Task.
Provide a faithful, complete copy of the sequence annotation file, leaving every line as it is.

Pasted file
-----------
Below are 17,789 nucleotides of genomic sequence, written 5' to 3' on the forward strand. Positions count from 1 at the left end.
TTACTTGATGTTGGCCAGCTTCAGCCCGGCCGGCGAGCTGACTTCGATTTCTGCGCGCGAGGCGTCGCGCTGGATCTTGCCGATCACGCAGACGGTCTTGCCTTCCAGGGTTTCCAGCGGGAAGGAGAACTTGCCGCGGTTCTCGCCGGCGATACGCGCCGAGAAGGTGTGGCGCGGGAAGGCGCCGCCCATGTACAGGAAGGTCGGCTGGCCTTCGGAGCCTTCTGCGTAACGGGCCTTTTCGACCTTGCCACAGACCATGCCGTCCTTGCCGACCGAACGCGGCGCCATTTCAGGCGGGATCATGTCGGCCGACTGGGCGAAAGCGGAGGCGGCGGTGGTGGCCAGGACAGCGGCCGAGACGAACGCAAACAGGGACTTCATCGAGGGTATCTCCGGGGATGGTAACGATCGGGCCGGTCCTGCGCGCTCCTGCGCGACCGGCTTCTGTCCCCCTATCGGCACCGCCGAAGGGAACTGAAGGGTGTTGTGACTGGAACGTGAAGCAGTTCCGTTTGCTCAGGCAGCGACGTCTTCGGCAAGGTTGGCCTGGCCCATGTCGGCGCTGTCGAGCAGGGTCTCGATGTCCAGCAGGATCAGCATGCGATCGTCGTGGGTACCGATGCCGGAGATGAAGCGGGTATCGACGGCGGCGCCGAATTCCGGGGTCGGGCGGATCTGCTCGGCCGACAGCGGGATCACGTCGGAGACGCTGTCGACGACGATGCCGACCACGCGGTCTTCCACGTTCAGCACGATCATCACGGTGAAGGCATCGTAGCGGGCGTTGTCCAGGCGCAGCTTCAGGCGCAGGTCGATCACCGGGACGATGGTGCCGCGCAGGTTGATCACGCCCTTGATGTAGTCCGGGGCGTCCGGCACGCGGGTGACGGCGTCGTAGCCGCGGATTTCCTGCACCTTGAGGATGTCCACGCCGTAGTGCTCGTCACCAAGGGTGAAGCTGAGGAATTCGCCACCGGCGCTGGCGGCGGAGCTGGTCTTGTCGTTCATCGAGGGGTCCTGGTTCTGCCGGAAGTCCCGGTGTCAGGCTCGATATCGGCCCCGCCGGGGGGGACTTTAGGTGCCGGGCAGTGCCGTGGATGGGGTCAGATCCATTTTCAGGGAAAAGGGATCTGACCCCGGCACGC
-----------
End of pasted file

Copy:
Below are 17,789 nucleotides of genomic sequence, written 5' to 3' on the forward strand. Positions count from 1 at the left end.
TTACTTGATGTTGGCCAGCTTCAGCCCGGCCGGCGAGCTGACTTCGATTTCTGCGCGCGAGGCGTCGCGCTGGATCTTGCCGATCACGCAGACGGTCTTGCCTTCCAGGGTTTCCAGCGGGAAGGAGAACTTGCCGCGGTTCTCGCCGGCGATACGCGCCGAGAAGGTGTGGCGCGGGAAGGCGCCGCCCATGTACAGGAAGGTCGGCTGGCCTTCGGAGCCTTCTGCGTAACGGGCCTTTTCGACCTTGCCACAGACCATGCCGTCCTTGCCGACCGAACGCGGCGCCATTTCAGGCGGGATCATGTCGGCCGACTGGGCGAAAGCGGAGGCGGCGGTGGTGGCCAGGACAGCGGCCGAGACGAACGCAAACAGGGACTTCATCGAGGGTATCTCCGGGGATGGTAACGATCGGGCCGGTCCTGCGCGCTCCTGCGCGACCGGCTTCTGTCCCCCTATCGGCACCGCCGAAGGGAACTGAAGGGTGTTGTGACTGGAACGTGAAGCAGTTCCGTTTGCTCAGGCAGCGACGTCTTCGGCAAGGTTGGCCTGGCCCATGTCGGCGCTGTCGAGCAGGGTCTCGATGTCCAGCAGGATCAGCATGCGATCGTCGTGGGTACCGATGCCGGAGATGAAGCGGGTATCGACGGCGGCGCCGAATTCCGGGGTCGGGCGGATCTGCTCGGCCGACAGCGGGATCACGTCGGAGACGCTGTCGACGACGATGCCGACCACGCGGTCTTCCACGTTCAGCACGATCATCACGGTGAAGGCATCGTAGCGGGCGTTGTCCAGGCGCAGCTTCAGGCGCAGGTCGATCACCGGGACGATGGTGCCGCGCAGGTTGATCACGCCCTTGATGTAGTCCGGGGCGTCCGGCACGCGGGTGACGGCGTCGTAGCCGCGGATTTCCTGCACCTTGAGGATGTCCACGCCGTAGTGCTCGTCACCAAGGGTGAAGCTGAGGAATTCGCCACCGGCGCTGGCGGCGGAGCTGGTCTTGTCGTTCATCGAGGGGTCCTGGTTCTGCCGGAAGTCCCGGTGTCAGGCTCGATATCGGCCCCGCCGGGGGGGACTTTAGGTGCCGGGCAGTGCCGTGGATGGGGTCAGATCCATTTTCAGGGAAAAGGGATCTGACCCCGGCACGC